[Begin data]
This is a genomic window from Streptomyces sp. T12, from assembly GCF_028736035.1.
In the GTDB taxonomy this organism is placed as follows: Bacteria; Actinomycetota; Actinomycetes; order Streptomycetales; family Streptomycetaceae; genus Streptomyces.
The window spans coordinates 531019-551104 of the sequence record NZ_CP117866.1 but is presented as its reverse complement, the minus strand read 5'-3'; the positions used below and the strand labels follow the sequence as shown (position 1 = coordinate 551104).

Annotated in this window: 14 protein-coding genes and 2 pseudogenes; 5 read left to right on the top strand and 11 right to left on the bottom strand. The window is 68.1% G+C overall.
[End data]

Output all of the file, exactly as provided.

This is a genomic window from Streptomyces sp. T12, from assembly GCF_028736035.1.
In the GTDB taxonomy this organism is placed as follows: Bacteria; Actinomycetota; Actinomycetes; order Streptomycetales; family Streptomycetaceae; genus Streptomyces.
The window spans coordinates 531019-551104 of the sequence record NZ_CP117866.1 but is presented as its reverse complement, the minus strand read 5'-3'; the positions used below and the strand labels follow the sequence as shown (position 1 = coordinate 551104).

Annotated in this window: 14 protein-coding genes and 2 pseudogenes; 5 read left to right on the top strand and 11 right to left on the bottom strand. The window is 68.1% G+C overall.